I, like the few hundred others to whom I have administered the test, was very cynical going in. I mean, really, how can a 24-question test that only takes 15 minutes tell anyone much about anyone else?

But having used it as a tool in the workplace, I have seen definite value in it. By knowing what situations motivate or discourage a given person (a co-worker, typically), I found that my interaction with them was improved. Further, it made my own tendencies much clearer, and allowed me to know - beforehand - how I would like or dislike certain situations.

The DiSC system was, for me, all about knowing how comfortable an individual would be in a given situation, or in dealing with another individual of known type “X”. When taking the test, your focus is always specific (“my role as director of IT”, for example), as most people can be quite different in their various roles in life (at work, at home, etc.)

I would guess that 50% of those to whom I gave the test said it nailed them perfectly, and another 30% said it was largely accurate. 10% said it wasn’t accurate at all and 10% simply refused to accept the entire concept. These are all WAG numbers from memory. One of the 10% who rejected the concept was a close friend, who dismissed the whole thing as both impossible and completely inaccurate. When I queried him about the specific points revealed by the analysis, he admitted that each was accurate.

It absolutely did not (and did not pretend to) predict how well a person would do a particular job. It did predict very well, IMO, the level of comfort a person might have in doing a particular task or dealing with a particular type of individual. For example, the system would predict that I, as a type S, would find it stressful to discipline a subordinate. Spot on.

Well, for one thing, the Zodiac signs don’t really describe personalities.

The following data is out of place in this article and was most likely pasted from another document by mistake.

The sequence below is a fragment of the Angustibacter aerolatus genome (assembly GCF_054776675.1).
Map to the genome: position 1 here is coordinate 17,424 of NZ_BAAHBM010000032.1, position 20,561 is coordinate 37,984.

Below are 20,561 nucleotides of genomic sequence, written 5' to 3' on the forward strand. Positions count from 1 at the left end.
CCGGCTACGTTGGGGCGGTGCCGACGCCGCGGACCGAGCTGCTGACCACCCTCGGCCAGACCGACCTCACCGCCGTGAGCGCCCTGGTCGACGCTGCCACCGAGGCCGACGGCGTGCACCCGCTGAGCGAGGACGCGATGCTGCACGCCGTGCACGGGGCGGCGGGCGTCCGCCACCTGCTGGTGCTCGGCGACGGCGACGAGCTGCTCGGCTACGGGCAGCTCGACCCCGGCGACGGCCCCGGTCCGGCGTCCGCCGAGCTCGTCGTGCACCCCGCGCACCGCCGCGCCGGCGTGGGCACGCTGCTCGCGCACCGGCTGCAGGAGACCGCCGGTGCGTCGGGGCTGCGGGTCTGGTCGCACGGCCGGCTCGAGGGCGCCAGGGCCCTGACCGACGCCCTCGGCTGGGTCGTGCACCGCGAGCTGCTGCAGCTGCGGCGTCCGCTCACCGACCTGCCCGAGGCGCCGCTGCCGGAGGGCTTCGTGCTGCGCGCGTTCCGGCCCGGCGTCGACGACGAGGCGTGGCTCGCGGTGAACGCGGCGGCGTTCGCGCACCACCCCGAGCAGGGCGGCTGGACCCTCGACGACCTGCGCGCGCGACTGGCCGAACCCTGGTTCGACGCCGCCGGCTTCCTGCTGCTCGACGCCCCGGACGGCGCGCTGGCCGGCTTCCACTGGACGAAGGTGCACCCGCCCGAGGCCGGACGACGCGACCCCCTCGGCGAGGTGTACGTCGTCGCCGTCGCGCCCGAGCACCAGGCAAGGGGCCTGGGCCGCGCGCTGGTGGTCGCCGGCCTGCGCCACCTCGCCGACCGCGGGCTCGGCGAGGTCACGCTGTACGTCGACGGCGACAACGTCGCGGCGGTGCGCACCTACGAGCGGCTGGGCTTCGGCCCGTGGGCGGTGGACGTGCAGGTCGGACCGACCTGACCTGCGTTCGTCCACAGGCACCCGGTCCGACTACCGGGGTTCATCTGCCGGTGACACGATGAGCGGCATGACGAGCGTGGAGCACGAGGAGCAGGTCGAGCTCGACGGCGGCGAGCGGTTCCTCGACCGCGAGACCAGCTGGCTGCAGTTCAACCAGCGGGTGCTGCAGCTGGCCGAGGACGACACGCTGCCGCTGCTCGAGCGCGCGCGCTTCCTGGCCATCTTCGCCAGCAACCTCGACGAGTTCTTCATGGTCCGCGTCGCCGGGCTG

They are all valid in the sense that they can allow someone some insite in how they percieve the world and why they act the way they do. It might even give you some idea of what type of job you might like. It is a mistake, however, to ascribe too much value to their meaning when it comes to things like job aptitude or matching up couples.

There is a funny Dilbert comic strip where they take a personality test:
HR lady: According to his personality test, Dilbert here uses reason and logic to solve problems while Tony uses feelings and emotions.

Dilbert: Isn’t that just a nice way of saying Tony is a moron?

They don’t? Practically everybody who even mentions signs seems to think they describe personalities. Why else would it make any kind of sense (even to a believer) to chat up a person of the opposite or otherwise desired sex by asking “What’s your sign?”

I keep thinking a supermodel’s gonna show up in my bedroom at random, but that doesn’t mean it’s gonna happen.

The last company I worked for found that the DiSC system worked extremely well in enabling analysis of the strengths and weaknesses of employees – not for hiring purposes, per se, but in determining how to maximize the value of people whose skills they had already decided to employ. Like all companies, their management system was not all that it might have been, but in general, they seemed to have a pretty good handle on how to use a systematizer introvert or a schmoozer with good insight into interpersonal relationships. (Both can be valuable to a company – but not in the roles the other ought to be filling!)

In general, I dislike “classifier” systems – people are more complex than any such system can describe. But one that assesses traits and ranks people’s skills at them, can be of great value in understanding and dealing with human resources (meant literally, not as the euphemism for personnel decisions).

There are many obviously valid criteria by which humans can be classified. Why should it be impossible to classify them by personality type?